California clean-energy leadership continues

California is working hard to create an economy that runs fully on clean, renewable resources. That’s why our legislators should pursue these innovative policies. We know this action is more important now than ever. And no one is more ready to demonstrate how clean energy policy can be an economic boon than California.

Photo source: iStock/halbergman

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Scott Pruitt wants to end his own Clean Power Plan lawsuit—but can’t set aside EPA’s duty to protect the public from climate pollution

By Martha Roberts

(This post was co-authored by Tomas Carbonell)

Before he became Administrator of the Environmental Protection Agency (EPA), Scott Pruitt was relentless in suing to oppose the Clean Power Plan, America’s first-ever nationwide limits on carbon pollution from power plants.

So relentless, in fact, that as Attorney General of Oklahoma he brought suit four times to block these common sense, cost-effective protections—including litigating to block the proposal, before the Clean Power Plan was even finalized.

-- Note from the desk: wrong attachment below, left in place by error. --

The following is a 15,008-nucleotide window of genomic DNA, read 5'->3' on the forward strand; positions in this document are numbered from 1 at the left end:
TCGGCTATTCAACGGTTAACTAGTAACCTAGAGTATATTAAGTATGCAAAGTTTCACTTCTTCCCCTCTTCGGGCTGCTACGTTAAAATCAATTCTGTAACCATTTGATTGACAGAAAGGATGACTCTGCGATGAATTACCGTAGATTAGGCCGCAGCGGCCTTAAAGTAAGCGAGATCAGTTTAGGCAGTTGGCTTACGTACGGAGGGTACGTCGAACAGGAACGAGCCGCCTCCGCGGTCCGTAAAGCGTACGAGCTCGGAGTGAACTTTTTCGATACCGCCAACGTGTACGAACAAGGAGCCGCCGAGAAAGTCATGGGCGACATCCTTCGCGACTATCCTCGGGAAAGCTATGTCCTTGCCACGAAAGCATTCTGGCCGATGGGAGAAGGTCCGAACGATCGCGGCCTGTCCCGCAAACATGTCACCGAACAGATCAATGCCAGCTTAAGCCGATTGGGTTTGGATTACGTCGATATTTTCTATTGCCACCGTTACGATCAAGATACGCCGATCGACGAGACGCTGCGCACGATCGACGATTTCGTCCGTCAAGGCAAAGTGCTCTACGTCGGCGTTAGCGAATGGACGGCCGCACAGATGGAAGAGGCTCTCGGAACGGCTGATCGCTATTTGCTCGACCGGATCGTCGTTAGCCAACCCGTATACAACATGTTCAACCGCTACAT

Given that history, you’d think that Pruitt would be eager to for the U.S. Court of Appeals for the D.C. Circuit Court to continue the current litigation over the Clean Power Plan, which Pruitt helped initiate when he was Attorney General.

Instead, the Trump Administration launched a full-court press to stop the court’s deliberations in their tracks.

The administration filed a motion on March 28 asking the court to suspend the litigation indefinitely – almost a year after the last briefs were filed in the case, and more than six months after oral argument took place before the full en banc court.

Why the sudden aversion to the court considering the case, after such a long history of litigating?

Perhaps Pruitt was afraid that the court would see the Clean Power Plan for what it is – a common sense and achievable plan, firmly grounded in the law and in science, which responds to the most urgent environmental challenge of our time.

Pruitt repeatedly argues that the reason to repeal the Clean Power Plan is because it is “illegal.” Without a D.C. Circuit opinion, all we have are his own claims on that point – and maybe Pruitt prefers it that way, given his poor record in past legal challenges to common sense EPA safeguards.